Posted 02 October 2004 - 03:20 PM
Thanks to all, and especially to sandik for providing a good synopsis of the context.
Posted 10 October 2004 - 07:13 PM
Arpino and the troupe's response is unequivocal: The Joffrey Ballet here has the rights to all Arpino and Joffrey ballets "in perpetuity," and there is no move to retire Arpino, who, in fact, has a contract through 2007 and plans to be on hand for the troupe's 50th anniversary celebration, beginning in 2006. . .
And there is a plan for succession, strengthened by key promotions last summer, which the company says may be the source of the current rumors. . .
As for the succession plans here, last summer the company promoted two longtime ballet masters (and former dancers), Adam Sklute and Cameron Basden, to the newly created positions of assistant artistic directors. Still in place and crucial to the organization's future are two additional ballet masters, Mark Goldweber and Charthel Arthur. The four embody the notion of almost venerable continuity. All four worked under Joffrey himself, before his 1988 death, and three of them -- Sklute, Basden and Goldweber -- began as young dancers with the Joffrey II, the troupe's apprentice company.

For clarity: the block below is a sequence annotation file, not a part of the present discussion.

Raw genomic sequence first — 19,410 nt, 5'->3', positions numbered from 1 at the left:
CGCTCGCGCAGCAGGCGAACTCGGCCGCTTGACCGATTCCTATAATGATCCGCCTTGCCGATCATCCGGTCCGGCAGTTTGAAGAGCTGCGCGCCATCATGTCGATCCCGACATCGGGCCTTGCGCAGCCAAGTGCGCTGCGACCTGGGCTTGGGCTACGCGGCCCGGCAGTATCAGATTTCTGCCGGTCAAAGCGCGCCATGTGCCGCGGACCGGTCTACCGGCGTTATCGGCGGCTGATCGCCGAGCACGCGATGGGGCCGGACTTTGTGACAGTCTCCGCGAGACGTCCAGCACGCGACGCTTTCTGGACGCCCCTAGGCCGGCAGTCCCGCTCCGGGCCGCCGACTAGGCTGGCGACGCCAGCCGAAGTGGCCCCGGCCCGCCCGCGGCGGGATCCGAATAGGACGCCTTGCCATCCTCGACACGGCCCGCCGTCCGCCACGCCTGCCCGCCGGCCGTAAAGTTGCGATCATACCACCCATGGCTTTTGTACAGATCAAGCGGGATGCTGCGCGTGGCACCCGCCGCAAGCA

Posted 12 October 2004 - 12:41 PM
I hadn't remembered that what I saw in 1990 was a Hodson-Archer prodution (Read your program, Jack!) and blamed the cast rather than their preparation for the fizzled "Hand of Fate" pas de deux and the remoteness (rather than presence) of much of the rest, more lively though that seemed than the H-A Sacre. (Liveliness related, perhaps to the recognisability of Balanchine's steps? And as he would say, did say, "Steps? Steps are what?" We have here a case in point, I think.)
So maybe it's best forgotten, if in sorrow...
Posted 13 October 2004 - 10:09 AM
Posted 13 October 2004 - 11:03 AM
What an inspiring metaphor and a fascinating concept! But how? As the years roll by, doesn't the possibility of this reawakening eventually disappear for one ballet after another? Doesn't the project we're discussing mean that time is up for Cotillon already, for example?
Posted 13 October 2004 - 11:37 AM
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